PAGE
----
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Marx and the cinema: labour on screen

Den­nis Broe traces the his­to­ry of the rep­re­sen­ta­tion of labour on screen, and finds inspi­ra­tion for cel­e­brat­ing May Day and con­tin­u­ing Marx’s strug­gle against capitalism.

This is Bro on the World Film Beat Break­ing Glass on the sub­ject of Marx and the cin­e­ma, as we approach May Day, a world­wide day of hon­our­ing labour, and falling this year just four days before the 200th anniver­sary of Karl Marx’s birth.

To talk about Marx is to talk about labour, since one of his main con­tri­bu­tions to econ­mics is his labour the­o­ry of val­ue, which reversed the typ­i­cal view of econ­o­mists, who saw val­ue cre­at­ed by the own­ers. Marx called these econ­o­mists ven­tril­o­quists (mouth­pieces) for cap­i­tal and instead pro­posed that val­ue was cre­at­ed by work­ers, and that cap­i­tal­ist val­ue amount­ed to what might be called social theft, steal­ing the time of the work­ers who were forced to work well beyond the hours need­ed for their sub­sis­tence. These excess hours, Marx said, were where prof­it was cre­at­ed. Cap­i­tal though did serve a func­tion in that it brought these work­ers togeth­er, con­glom­er­at­ed them in a way that actu­al­ly meant that all labour, rather than pri­va­tized and indi­vid­ual, was now social. It was just that cap­i­tal appro­pri­at­ed this labour and redis­trib­uted the prof­it from it into the hands of a wealthy few. And of course, in our day, that few is for­ev­er and rapid­ly shrinking.

Marx’s goal was “to ren­der the world more con­scious of itself,” that is, to make this process, which cap­i­tal­ist scribes had obscured, clear. If we start to speak of labour in the cin­e­ma and imag­ine how Marx would have con­ceived it, we might first look at a his­to­ry of rep­re­sen­ta­tion of labour on the screen, then a his­to­ry of off-screen labour, that is, of orga­niz­ing in the cin­e­ma which also affect­ed what appeared on the screen. Final­ly, we might look at how the cin­e­ma itself is an intense process of all kinds and lev­els of labour, which its own­ers con­tin­ue to efface, claim­ing that they are its ulti­mate creators.

Labour on screen

The very first image to appear in the first pub­lic show­ing of any film is work­ers exit­ing a fac­to­ry, in this case in the 1895 screen­ing in Paris by the Lumiere Broth­ers of male and female work­ers stream­ing out of their father’s pho­to­graph­ic fac­to­ry in Lyon. The cam­era is set up in front of the exit and records the var­i­ous moods (elat­ed, morose, bored) and modes of trav­el (bicy­cle, foot, horse) of the exit­ing employ­ees. So labour takes front and cen­tre as the cin­e­ma begins and in many ways there has been a grad­ual process of eras­ing that image, shunt­ing it to the side and obscur­ing it.

Steven J. Ross in Work­ing Class Hol­ly­wood details how work­ers and unions orga­nized their pro­duc­tion hous­es in the ear­ly silent peri­od fol­low­ing the Lumieres, and how much a sub­ject class strug­gle was in these films. D.W. Griffith’s great­est film is per­haps the 1909 Cor­ner in Wheat which inter­cuts the poor strug­gling wheat farmer bare­ly mak­ing it from sea­son to sea­son because of the low price paid for his labour, the besieged con­sumers of wheat who once the mar­ket is cor­nered must pay an increased price for bread, and the spec­u­la­tor in wheat, the wheat king, who in the com­modi­ties mar­ket crush­es his foes by buy­ing all the wheat and then rais­es the price.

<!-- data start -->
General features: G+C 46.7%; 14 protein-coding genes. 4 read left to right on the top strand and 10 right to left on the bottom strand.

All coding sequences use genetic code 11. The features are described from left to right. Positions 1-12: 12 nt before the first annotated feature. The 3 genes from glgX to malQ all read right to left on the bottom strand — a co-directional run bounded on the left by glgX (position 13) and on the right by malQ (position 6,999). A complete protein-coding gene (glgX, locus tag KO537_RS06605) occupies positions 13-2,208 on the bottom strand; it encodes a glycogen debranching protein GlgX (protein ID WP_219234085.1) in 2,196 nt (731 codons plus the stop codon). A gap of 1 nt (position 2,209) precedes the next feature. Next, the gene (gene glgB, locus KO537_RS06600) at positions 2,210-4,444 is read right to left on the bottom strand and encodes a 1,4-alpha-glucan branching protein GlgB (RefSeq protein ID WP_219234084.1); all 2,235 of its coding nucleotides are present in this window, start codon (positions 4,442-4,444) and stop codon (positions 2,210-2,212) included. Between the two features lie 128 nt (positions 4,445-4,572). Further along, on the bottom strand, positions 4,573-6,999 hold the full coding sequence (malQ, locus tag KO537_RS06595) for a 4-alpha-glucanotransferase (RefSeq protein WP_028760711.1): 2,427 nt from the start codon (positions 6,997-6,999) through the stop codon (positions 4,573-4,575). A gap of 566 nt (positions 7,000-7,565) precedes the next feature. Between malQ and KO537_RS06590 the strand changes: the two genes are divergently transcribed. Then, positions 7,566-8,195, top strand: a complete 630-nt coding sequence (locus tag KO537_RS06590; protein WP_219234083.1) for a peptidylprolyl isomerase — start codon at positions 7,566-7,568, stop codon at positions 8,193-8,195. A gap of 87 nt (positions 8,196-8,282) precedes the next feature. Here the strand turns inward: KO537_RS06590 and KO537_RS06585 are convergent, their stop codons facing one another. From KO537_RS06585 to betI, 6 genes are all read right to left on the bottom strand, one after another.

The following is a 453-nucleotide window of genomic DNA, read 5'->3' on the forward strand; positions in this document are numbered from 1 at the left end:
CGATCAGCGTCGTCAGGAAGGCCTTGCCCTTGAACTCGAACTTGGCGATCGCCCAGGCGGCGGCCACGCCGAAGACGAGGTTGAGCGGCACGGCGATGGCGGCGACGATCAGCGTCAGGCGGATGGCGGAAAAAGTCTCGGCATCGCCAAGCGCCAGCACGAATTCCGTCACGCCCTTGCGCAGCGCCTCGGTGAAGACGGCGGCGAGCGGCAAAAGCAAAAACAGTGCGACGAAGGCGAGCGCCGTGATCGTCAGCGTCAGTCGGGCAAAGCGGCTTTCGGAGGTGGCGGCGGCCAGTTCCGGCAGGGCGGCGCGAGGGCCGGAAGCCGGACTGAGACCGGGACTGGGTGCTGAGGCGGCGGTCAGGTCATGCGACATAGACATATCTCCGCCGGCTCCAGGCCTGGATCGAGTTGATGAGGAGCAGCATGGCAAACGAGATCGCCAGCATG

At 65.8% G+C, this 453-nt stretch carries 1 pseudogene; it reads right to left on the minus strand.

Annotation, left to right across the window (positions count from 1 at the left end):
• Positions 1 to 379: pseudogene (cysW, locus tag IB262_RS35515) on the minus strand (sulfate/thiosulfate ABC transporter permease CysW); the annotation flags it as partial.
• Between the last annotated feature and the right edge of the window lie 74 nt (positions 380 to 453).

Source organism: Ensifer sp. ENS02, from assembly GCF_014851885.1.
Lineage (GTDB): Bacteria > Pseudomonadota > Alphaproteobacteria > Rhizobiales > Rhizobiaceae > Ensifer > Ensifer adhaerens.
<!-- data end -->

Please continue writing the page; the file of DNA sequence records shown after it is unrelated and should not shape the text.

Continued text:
A fol­low-up, longer film titled Con­trast, direct­ed by Grif­fith actor Guy Hed­lund cross-cut the pover­ty of coal min­ers with the extrav­a­gant and lush lives of the own­ers of the mines. This is not even to men­tion the more overt depic­tion of worker’s strug­gles in Rus­sia after the Rev­o­lu­tion in Sergei Eisenstein’s Strike and Bat­tle­ship Potemkin.

Work­ers and their lives were a con­tin­u­al sub­ject until their sto­ries were pur­pose­ly struck from the screen with the com­ing of the Motion Pic­ture Pro­duc­ers’ Code, the Hayes Code, which along with inter­ra­cial rela­tions and more frank dis­plays of sex­u­al­i­ty essen­tial­ly for­bid work­ing-class modes of relat­ing and ush­ered in an era of a more white­washed mid­dle-class cin­e­ma in the mid­dle to late 1930s. This embar­go was bro­ken some­what as the crime film, the film noir, began again to deal now in a more dis­guised way with work­ers’ lives and atti­tudes, often around the law, which was con­stant­ly encroach­ing on them. This peri­od of re-emer­gence begins around 1940 with Warner’s film about truck­ers They Dri­ve By Night and con­tin­ued into the 1950s with Fritz Lang’s mur­der in the fish­ing or can­nery indus­try in Clash by Night.

This was the sto­ry in Hol­ly­wood but across the globe work­ers and their lives were emerg­ing onto the screen in the peri­od in France in the 1930s in what is called Poet­ic Real­ism, with Jean Renoir’s The Crime of Mon­sieur Lange about a pub­lish­ing col­lec­tive where the own­er returns to re-appro­pri­ate the prof­its of the col­lec­tive and is killed by the writer whose work has led to its suc­cess, and Mar­cel Carne’s Le Jour Se Leve, which has fac­to­ry work­er Jean Gabin, who is dying slow­ly from the fac­to­ry fumes, instead gunned down in a sud­den burst of vio­lence by the police for his destruc­tion of a jeal­ous bour­geois type who attempts to ruin his life.